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Shifting Hands

I recall being summoned before the class to be strapped by Mr MacDonald for talking.

2 on each hand was the sentence

A class of thirty boys and girls watched on as I stood with hands outstretched and one hand resting on top of the true caledonian fashion.

Mr MacDonald was a weedy man who had a lot to prove so used to grunt worse than the players at a wimbledon ladies final when he swung the strap and had a reputation for breaking the hardest of miscreants.

His style hadnt changed , each stroke would be administered with a three step run up and an over the shoulder swing that would have put Geoff Boycott to shame.

I bottled it and couldnt even accept the first stroke on the left hand, I parted my hands just as he had swung the strap and it hit him on the thigh.This only served to get his gander up and a further two strokes was verbally added to my tarriff.

Again my hands came apart and the puny sod was doubled up in agony as the strap caught him on the thigh again, a ripple of laughter circulated the room.

"Headmaster Now Boy!!!!" he boomed.

Off I went knowing I was in for a fate worse than hell but it was worth it to see the **** buckle.

At least the head would thrash me in private and I could cry like a baby and compose myself before gracing my public.

He bloody did too, if you refused the strap it was a metre long flat ruler across the seat and I took my eight with reasonable dignity. somewhere between an air raid siren and a butchered pig would be an accurate description.
deleted deleted 26-30 2 Responses Oct 15, 2012

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While I never complained about getting the tawse I do recall one particularly sadistic French teacher who would have you stand ,hands outstretched as he paraded around lecturing you and the class on the reason for the punishment , delivering the stroke(s) at uneven intervals and adding more on if you dropped or pulled away, it wasn't uncommon for four (2 on each crossed hand) to take up to five minutes to administer.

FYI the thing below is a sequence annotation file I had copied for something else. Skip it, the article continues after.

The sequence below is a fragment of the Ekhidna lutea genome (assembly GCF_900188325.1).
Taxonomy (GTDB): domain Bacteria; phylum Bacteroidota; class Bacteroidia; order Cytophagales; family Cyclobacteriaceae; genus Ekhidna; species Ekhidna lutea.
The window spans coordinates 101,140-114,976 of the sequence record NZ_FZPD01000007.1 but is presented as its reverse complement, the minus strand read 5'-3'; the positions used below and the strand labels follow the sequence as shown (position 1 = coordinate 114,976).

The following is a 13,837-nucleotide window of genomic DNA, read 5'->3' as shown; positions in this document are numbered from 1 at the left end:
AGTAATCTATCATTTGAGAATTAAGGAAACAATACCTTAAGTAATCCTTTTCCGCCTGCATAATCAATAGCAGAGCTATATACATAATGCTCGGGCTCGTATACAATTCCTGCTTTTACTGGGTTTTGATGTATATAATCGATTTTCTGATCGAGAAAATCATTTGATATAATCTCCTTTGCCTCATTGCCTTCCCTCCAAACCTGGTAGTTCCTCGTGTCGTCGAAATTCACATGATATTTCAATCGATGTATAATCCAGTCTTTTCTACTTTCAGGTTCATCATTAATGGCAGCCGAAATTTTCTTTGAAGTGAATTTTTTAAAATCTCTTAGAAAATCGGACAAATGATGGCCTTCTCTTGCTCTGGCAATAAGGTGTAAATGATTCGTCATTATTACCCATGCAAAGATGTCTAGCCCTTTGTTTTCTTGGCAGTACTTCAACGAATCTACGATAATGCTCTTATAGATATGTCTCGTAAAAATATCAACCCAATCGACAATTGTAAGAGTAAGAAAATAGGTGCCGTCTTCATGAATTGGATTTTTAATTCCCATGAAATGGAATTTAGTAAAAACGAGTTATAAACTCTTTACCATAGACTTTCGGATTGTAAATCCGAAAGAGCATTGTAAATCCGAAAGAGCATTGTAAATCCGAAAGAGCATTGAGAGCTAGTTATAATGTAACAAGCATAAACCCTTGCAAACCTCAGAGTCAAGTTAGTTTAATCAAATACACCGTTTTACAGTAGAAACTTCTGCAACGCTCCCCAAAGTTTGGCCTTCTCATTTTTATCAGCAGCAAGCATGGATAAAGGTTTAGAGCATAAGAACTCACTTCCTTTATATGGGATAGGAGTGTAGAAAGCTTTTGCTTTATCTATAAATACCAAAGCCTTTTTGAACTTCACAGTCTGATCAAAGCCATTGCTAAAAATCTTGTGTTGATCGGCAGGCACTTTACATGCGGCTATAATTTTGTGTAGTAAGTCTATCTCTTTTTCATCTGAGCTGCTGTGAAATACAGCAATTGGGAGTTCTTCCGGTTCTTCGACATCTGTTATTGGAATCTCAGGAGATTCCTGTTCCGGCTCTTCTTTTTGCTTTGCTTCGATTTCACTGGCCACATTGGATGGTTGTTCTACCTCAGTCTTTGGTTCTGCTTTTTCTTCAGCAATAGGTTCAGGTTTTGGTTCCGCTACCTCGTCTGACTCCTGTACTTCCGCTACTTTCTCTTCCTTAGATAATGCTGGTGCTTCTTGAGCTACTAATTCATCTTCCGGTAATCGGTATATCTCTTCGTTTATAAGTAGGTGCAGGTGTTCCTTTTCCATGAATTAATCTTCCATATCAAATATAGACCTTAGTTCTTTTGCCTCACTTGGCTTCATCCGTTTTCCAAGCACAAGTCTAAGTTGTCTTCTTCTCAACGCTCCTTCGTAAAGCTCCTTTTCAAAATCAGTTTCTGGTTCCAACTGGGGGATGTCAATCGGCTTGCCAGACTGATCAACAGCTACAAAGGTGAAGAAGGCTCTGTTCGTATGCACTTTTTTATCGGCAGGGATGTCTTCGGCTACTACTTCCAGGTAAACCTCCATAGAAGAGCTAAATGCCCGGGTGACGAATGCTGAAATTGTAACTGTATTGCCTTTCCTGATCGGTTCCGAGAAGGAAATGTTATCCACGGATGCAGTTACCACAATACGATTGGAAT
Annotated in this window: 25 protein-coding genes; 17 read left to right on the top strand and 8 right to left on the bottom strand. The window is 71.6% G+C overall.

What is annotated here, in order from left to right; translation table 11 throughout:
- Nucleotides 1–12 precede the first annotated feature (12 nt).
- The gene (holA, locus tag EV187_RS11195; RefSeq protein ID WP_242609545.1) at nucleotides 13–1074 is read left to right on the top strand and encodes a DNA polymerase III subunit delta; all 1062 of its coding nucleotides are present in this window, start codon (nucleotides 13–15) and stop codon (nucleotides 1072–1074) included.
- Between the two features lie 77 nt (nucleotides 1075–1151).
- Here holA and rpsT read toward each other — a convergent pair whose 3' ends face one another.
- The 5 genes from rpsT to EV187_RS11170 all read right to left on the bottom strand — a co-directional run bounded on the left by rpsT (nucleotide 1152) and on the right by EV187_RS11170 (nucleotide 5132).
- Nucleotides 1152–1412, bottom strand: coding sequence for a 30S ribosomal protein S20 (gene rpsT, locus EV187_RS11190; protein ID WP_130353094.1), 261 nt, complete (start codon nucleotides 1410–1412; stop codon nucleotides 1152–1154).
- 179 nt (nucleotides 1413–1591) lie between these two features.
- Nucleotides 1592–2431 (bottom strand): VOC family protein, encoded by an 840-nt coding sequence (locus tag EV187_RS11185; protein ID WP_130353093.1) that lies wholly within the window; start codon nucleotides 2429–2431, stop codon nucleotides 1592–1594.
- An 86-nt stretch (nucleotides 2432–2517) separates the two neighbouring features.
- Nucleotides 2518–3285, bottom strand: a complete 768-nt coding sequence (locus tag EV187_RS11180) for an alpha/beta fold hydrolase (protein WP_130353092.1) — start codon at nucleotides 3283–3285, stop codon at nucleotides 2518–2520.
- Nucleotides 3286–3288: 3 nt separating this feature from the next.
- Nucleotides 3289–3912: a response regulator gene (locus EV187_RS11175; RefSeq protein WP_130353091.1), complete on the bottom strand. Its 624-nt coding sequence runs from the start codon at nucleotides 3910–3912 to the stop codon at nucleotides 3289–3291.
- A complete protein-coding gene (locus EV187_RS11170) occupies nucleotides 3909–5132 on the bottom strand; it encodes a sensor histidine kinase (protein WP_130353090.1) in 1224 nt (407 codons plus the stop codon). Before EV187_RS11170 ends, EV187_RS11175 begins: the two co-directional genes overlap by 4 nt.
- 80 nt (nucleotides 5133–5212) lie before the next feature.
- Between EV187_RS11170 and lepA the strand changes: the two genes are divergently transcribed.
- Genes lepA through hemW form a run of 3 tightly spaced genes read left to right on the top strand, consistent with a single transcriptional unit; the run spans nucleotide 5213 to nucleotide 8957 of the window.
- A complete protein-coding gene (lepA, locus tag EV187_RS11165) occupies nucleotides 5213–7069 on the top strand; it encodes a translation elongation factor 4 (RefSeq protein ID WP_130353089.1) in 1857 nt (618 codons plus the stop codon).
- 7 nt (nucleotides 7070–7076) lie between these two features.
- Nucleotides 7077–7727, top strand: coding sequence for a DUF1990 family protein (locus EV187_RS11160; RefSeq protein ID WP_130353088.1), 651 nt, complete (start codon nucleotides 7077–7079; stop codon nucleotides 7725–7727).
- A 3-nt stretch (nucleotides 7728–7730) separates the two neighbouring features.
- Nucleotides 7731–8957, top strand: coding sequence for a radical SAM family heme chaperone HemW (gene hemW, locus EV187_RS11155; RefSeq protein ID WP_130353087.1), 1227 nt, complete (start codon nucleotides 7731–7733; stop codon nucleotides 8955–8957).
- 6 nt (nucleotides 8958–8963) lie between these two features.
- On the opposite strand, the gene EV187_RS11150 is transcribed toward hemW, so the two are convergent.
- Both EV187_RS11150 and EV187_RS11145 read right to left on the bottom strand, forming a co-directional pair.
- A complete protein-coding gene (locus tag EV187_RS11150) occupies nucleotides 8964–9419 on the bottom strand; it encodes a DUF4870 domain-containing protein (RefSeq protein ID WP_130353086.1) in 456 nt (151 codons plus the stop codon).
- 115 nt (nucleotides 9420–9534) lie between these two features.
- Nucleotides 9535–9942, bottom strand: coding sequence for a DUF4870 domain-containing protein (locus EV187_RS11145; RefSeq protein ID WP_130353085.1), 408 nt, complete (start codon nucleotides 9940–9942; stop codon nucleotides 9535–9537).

Pulling away was never a good idea, an extra stroke was almost certain to be added. The English lads bending over for the cane across their backside were lucky, they didn't see the rod coming and a bit of padding was there to offer a little protection. Meanwhile in Scotland pupils had eye to eye contact with their teacher as they were being strapped. Not easy to keep the hands still when standing there watching a big thick and heavy tawse approaching your outstreached hands at speed, particularly so if it was about a leather a hand that had just received a previous stroke, and there was no protection. Some struggled bravely against their natural reaction to move their hands while others tried to overcome the problem by closing their eyes as the tawse did its evil work.

In a number of ways I agree with your remarks RobertPhilp. I'm in Australia and can say I have had the experience of both the cane and the strap. What my Headmaster had wasn't technically a tawse - I believe it was an Irish school strap (thick leather reinforced with either wire or whalebone).

I was unlucky enough to experience both implements on backside and hands (on separate occasions of course). I have to say that with both, on the hands was the worst and I was terrified if I was to get them on the hand. I simply don't agree with that kind of punishment on the hand as it risks causing permanent damage (delicate bones, tendons, etc).

On the backside wasn't exactly pleasant either. Even though you may not see each stroke coming, you can hear it. And with the cane, it was common practice for the Master to give a few taps before landing the stroke. Not seeing it coming for me at least, increased the tension - a bit like being afraid of the dark.

Pulling away was the way I got the full six!